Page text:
Thursday, 1 April 2010

The Big Push North

One of the major aspects of this trip is the deliberate lack of timetabling where possible. We like to decide on the hoof where and when to go to next and how long we spend there once we arrive. Obviously we're following the Pan-Am, but little impromptu diversions and excursions here and there are all part and parcel of what makes this trip, well, this road. A combination of these, unavoidable holdups and general tardiness meant that the one deadline we did have to meet was fast approaching. Tim had to catch a plane from La Paz in Bolivia on the 25th so he could make his brother's wedding in New York, before returning to La Paz. Quite a distance to cover in a short time. Not impossible but we certainly needed to get our skates on. First stop, Chile's capital city.

In contrast to Conception, Santiago appeared far less affected by the earthquake. By the time we arrived it was hard to determine what was recent damage and what was existing decay. All in all Santiago felt very western and first-world as far as western cities blessed with a warm climate feel first-world; sunshine (and smog) cover a multitude of sins. We spent a day in Santiago and then left town in the evening with the aim of knocking out a 24-hour drive in order to eat up a serious chunk of the mileage to La Paz. Fuel tanks full we pointed ourselves north once more and set off into the inhospitable Atacama Desert. Despite our lights conking out (faulty relay) in the dark, in the fog, in the middle of nowhere, we made good progress.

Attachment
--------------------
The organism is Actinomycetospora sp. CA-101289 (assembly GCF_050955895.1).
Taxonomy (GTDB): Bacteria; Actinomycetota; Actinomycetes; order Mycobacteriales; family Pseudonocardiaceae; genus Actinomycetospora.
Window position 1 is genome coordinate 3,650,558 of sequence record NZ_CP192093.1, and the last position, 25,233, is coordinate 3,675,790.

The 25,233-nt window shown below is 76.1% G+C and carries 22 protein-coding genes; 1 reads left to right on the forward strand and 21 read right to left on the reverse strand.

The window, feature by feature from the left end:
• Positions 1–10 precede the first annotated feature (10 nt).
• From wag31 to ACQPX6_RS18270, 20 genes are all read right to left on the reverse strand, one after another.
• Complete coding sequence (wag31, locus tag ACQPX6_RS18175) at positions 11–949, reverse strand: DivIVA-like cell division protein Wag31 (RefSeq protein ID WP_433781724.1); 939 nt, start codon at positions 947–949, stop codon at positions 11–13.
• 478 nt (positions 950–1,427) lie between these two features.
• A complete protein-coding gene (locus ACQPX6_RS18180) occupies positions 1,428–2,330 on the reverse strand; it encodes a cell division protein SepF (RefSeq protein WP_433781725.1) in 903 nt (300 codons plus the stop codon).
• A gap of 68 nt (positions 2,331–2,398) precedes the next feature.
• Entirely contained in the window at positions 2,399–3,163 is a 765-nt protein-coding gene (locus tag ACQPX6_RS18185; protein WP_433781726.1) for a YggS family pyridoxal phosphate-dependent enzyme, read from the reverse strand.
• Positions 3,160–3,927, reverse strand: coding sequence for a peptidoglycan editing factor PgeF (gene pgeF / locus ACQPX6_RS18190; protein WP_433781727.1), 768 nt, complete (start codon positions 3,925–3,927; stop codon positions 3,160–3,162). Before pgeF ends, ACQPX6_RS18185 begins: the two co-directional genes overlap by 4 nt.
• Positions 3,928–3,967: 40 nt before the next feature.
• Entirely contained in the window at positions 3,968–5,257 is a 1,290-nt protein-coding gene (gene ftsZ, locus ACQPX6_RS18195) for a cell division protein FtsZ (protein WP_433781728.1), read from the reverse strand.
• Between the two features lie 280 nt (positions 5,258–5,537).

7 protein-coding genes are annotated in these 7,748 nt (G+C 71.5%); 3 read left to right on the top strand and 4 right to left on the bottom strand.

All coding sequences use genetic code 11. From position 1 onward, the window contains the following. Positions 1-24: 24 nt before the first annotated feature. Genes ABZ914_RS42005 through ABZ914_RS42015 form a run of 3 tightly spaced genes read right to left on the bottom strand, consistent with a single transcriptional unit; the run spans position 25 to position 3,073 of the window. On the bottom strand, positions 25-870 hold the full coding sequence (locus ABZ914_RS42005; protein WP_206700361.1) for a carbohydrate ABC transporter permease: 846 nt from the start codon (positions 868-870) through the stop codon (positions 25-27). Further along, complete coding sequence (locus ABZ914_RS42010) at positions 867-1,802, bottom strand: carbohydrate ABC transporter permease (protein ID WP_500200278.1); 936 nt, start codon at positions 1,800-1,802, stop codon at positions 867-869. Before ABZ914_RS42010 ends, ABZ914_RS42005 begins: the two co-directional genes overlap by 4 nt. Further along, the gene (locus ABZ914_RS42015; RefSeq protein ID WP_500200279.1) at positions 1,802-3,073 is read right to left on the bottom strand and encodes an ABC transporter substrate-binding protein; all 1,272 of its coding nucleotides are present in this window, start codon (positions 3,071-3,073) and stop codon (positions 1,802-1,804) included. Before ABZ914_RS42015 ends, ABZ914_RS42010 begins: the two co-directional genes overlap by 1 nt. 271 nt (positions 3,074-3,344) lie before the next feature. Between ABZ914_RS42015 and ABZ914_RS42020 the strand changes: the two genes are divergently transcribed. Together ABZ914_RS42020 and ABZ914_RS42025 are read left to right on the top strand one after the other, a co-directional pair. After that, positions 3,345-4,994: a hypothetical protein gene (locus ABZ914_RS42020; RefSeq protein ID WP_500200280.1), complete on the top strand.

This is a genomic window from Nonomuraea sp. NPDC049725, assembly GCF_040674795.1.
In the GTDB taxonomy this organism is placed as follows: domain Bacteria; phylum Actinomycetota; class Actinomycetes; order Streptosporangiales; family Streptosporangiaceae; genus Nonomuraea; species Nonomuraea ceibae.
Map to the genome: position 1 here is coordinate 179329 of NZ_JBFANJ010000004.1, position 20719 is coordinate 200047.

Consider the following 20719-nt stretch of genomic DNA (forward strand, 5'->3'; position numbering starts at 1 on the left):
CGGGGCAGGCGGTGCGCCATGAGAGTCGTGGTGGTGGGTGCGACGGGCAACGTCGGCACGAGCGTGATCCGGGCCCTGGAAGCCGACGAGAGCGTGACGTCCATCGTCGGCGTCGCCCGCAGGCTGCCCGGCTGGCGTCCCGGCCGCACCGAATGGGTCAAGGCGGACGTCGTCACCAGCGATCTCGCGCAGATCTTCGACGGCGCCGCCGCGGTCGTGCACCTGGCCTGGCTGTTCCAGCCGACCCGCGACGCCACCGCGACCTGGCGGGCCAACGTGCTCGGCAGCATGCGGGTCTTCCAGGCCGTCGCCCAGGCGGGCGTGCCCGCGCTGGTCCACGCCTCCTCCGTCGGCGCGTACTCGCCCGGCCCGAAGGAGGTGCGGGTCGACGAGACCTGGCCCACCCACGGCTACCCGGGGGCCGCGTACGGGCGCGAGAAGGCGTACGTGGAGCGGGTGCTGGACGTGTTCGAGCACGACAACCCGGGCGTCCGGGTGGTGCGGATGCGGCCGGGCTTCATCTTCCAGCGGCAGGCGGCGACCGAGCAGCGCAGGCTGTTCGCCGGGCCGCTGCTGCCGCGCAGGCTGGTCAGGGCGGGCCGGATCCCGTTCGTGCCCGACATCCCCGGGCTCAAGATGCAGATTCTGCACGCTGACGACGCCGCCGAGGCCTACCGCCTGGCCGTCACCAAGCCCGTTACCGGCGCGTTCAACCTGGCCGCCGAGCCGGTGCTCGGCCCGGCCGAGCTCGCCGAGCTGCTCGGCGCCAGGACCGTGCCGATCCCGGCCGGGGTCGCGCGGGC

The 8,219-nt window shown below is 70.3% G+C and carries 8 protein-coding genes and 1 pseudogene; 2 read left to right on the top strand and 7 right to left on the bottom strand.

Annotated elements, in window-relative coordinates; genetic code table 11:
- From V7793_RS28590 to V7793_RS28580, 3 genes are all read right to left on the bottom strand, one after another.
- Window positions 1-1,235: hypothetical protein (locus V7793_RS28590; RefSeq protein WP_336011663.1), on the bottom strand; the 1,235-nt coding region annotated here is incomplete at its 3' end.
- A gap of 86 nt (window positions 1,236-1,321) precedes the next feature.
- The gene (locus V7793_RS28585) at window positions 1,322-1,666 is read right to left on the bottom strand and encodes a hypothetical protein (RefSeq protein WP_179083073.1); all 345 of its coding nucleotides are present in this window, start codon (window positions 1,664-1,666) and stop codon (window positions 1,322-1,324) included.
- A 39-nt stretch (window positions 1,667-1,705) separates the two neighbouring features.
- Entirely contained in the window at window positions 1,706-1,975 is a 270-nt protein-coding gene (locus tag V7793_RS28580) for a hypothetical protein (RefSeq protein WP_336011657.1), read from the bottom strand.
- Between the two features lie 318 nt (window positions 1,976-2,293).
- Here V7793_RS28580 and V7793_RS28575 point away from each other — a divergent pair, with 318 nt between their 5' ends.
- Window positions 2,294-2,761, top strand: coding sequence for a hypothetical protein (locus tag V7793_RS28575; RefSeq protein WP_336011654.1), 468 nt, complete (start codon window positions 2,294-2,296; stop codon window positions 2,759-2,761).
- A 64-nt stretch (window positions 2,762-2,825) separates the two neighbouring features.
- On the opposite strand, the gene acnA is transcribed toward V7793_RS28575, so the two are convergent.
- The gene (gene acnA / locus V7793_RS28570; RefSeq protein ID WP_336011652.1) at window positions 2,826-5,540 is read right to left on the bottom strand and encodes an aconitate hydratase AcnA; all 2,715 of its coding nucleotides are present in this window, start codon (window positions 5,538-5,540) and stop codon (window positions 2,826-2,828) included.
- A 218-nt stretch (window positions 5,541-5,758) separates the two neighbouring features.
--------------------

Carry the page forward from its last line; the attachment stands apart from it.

Tired and grubby we nosed our way through the narrow streets of the little tourist oasis of (another) San Pedro, bang in the heart of the second-driest place on earth. Even though it hasn't rained here since records began, the Gobi Desert, north of the Himalayan mountain range (every day's a school day!) holds the title of world's driest place. Apparently. Anyhoo, we pitched camp and the next day took time out to explore the desert. And what a desert it is. Millennia of erosion and land-shifts have sculpted the salt, gems and nitrate encrusted land into weird and wonderful mountains, valleys and flats. The Valle De La Luna does indeed look like a moonscape and much fun was had speeding around, getting our Buzz Lightyear on!

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